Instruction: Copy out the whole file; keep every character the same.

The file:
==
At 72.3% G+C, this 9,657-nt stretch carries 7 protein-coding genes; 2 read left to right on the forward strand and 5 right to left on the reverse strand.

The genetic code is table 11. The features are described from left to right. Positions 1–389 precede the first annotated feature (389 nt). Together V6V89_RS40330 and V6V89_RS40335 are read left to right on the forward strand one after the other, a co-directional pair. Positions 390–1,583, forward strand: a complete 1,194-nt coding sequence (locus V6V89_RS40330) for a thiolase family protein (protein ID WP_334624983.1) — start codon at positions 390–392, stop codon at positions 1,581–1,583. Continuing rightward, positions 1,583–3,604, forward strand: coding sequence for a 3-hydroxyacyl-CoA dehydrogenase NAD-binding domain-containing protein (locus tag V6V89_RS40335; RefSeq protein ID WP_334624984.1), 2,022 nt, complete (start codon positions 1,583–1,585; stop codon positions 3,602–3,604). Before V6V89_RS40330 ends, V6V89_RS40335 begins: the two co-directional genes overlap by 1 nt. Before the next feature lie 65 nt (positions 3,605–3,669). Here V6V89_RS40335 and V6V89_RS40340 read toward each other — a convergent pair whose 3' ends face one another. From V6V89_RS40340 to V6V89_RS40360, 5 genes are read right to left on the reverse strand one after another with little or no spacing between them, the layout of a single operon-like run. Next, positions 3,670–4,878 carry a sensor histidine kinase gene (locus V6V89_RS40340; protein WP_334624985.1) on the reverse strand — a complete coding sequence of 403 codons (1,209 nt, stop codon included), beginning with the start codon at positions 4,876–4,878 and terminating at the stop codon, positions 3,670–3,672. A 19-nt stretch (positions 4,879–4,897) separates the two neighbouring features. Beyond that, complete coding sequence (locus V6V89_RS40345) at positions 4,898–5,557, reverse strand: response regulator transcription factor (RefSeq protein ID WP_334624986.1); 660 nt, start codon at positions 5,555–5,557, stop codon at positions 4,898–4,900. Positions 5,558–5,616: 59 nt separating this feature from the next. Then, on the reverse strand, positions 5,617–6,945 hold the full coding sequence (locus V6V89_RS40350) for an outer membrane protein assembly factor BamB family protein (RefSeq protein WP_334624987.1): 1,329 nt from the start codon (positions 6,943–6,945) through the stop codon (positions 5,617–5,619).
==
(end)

At 72.3% G+C, this 9,657-nt stretch carries 7 protein-coding genes; 2 read left to right on the forward strand and 5 right to left on the reverse strand.

The genetic code is table 11. The features are described from left to right. Positions 1–389 precede the first annotated feature (389 nt). Together V6V89_RS40330 and V6V89_RS40335 are read left to right on the forward strand one after the other, a co-directional pair. Positions 390–1,583, forward strand: a complete 1,194-nt coding sequence (locus V6V89_RS40330) for a thiolase family protein (protein ID WP_334624983.1) — start codon at positions 390–392, stop codon at positions 1,581–1,583. Continuing rightward, positions 1,583–3,604, forward strand: coding sequence for a 3-hydroxyacyl-CoA dehydrogenase NAD-binding domain-containing protein (locus tag V6V89_RS40335; RefSeq protein ID WP_334624984.1), 2,022 nt, complete (start codon positions 1,583–1,585; stop codon positions 3,602–3,604). Before V6V89_RS40330 ends, V6V89_RS40335 begins: the two co-directional genes overlap by 1 nt. Before the next feature lie 65 nt (positions 3,605–3,669). Here V6V89_RS40335 and V6V89_RS40340 read toward each other — a convergent pair whose 3' ends face one another. From V6V89_RS40340 to V6V89_RS40360, 5 genes are read right to left on the reverse strand one after another with little or no spacing between them, the layout of a single operon-like run. Next, positions 3,670–4,878 carry a sensor histidine kinase gene (locus V6V89_RS40340; protein WP_334624985.1) on the reverse strand — a complete coding sequence of 403 codons (1,209 nt, stop codon included), beginning with the start codon at positions 4,876–4,878 and terminating at the stop codon, positions 3,670–3,672. A 19-nt stretch (positions 4,879–4,897) separates the two neighbouring features. Beyond that, complete coding sequence (locus V6V89_RS40345) at positions 4,898–5,557, reverse strand: response regulator transcription factor (RefSeq protein ID WP_334624986.1); 660 nt, start codon at positions 5,555–5,557, stop codon at positions 4,898–4,900. Positions 5,558–5,616: 59 nt separating this feature from the next. Then, on the reverse strand, positions 5,617–6,945 hold the full coding sequence (locus V6V89_RS40350) for an outer membrane protein assembly factor BamB family protein (RefSeq protein WP_334624987.1): 1,329 nt from the start codon (positions 6,943–6,945) through the stop codon (positions 5,617–5,619).